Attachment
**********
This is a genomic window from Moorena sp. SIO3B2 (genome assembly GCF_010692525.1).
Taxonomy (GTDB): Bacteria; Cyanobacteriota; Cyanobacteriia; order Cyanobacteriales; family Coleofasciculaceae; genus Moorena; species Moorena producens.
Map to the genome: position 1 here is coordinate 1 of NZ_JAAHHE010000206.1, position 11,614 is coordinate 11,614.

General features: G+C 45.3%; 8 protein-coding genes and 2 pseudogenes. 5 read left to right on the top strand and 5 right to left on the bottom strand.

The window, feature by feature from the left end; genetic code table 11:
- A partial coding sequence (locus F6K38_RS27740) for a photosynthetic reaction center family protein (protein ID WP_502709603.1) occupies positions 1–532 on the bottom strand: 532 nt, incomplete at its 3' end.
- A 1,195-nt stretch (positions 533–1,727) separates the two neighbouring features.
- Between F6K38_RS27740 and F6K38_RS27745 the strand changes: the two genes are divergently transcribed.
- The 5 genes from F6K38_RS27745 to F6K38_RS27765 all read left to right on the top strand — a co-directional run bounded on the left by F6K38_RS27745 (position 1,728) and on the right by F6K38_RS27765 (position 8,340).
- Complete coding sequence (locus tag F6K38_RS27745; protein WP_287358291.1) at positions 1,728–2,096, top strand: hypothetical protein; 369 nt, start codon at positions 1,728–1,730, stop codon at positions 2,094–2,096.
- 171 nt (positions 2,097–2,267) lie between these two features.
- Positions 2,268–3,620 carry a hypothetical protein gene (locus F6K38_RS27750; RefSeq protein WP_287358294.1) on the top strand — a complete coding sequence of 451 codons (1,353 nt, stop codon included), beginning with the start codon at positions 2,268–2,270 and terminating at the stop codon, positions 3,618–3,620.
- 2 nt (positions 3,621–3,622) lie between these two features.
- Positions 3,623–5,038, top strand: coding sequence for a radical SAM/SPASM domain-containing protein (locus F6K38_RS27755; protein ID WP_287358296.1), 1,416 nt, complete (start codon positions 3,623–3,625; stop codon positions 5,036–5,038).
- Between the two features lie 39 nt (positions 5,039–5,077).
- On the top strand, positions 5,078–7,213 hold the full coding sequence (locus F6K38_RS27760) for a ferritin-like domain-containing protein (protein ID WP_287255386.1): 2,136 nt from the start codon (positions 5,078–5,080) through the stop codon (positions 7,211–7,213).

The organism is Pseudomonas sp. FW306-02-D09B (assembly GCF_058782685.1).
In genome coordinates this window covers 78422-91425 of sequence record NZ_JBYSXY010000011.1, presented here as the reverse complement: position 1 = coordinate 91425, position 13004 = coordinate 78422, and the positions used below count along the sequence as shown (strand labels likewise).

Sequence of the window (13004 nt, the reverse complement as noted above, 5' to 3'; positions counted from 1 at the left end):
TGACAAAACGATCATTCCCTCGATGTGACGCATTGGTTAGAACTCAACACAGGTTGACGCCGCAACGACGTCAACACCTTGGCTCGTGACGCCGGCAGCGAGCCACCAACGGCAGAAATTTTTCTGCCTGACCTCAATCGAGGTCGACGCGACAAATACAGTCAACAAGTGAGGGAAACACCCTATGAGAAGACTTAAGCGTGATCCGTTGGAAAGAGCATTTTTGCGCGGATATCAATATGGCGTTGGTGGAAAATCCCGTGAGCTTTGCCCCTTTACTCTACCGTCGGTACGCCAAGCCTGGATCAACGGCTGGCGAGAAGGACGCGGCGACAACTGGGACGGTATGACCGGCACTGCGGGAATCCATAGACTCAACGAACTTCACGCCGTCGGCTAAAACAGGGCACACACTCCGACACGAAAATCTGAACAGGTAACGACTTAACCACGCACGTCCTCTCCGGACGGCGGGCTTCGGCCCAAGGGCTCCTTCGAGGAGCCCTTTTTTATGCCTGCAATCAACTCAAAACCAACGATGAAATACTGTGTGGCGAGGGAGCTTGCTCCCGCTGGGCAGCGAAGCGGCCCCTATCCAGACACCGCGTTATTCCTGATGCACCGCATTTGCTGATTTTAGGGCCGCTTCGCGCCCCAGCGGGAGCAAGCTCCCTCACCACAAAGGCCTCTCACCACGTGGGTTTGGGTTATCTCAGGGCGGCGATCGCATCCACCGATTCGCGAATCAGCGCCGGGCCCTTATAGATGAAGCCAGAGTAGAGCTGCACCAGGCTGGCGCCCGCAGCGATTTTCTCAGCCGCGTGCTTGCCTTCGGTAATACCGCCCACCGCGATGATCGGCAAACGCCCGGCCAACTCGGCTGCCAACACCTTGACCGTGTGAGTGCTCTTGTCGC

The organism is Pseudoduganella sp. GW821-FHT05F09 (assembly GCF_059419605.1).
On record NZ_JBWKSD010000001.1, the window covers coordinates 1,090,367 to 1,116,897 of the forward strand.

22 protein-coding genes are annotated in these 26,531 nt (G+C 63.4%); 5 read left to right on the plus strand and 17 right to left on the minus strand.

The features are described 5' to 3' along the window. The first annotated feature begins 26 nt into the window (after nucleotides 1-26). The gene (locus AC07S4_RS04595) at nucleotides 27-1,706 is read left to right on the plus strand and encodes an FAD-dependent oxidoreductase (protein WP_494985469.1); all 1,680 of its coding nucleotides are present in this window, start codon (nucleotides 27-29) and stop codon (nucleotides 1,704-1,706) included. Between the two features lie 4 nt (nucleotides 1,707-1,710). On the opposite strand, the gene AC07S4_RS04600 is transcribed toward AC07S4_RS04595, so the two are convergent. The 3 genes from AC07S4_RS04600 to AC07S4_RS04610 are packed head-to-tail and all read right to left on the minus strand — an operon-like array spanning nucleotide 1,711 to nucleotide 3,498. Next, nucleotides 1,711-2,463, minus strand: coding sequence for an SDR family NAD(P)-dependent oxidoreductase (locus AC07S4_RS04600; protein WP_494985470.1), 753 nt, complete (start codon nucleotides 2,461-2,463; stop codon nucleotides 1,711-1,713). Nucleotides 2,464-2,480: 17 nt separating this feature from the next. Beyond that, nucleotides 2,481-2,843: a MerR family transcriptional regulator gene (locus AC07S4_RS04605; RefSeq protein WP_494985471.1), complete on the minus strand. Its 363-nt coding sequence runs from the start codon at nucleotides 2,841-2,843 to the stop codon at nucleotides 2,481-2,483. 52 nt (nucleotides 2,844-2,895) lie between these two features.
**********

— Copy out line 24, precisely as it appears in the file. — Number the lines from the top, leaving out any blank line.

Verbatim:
The features are described 5' to 3' along the window. The first annotated feature begins 26 nt into the window (after nucleotides 1-26). The gene (locus AC07S4_RS04595) at nucleotides 27-1,706 is read left to right on the plus strand and encodes an FAD-dependent oxidoreductase (protein WP_494985469.1); all 1,680 of its coding nucleotides are present in this window, start codon (nucleotides 27-29) and stop codon (nucleotides 1,704-1,706) included. Between the two features lie 4 nt (nucleotides 1,707-1,710). On the opposite strand, the gene AC07S4_RS04600 is transcribed toward AC07S4_RS04595, so the two are convergent. The 3 genes from AC07S4_RS04600 to AC07S4_RS04610 are packed head-to-tail and all read right to left on the minus strand — an operon-like array spanning nucleotide 1,711 to nucleotide 3,498. Next, nucleotides 1,711-2,463, minus strand: coding sequence for an SDR family NAD(P)-dependent oxidoreductase (locus AC07S4_RS04600; protein WP_494985470.1), 753 nt, complete (start codon nucleotides 2,461-2,463; stop codon nucleotides 1,711-1,713). Nucleotides 2,464-2,480: 17 nt separating this feature from the next. Beyond that, nucleotides 2,481-2,843: a MerR family transcriptional regulator gene (locus AC07S4_RS04605; RefSeq protein WP_494985471.1), complete on the minus strand. Its 363-nt coding sequence runs from the start codon at nucleotides 2,841-2,843 to the stop codon at nucleotides 2,481-2,483. 52 nt (nucleotides 2,844-2,895) lie between these two features.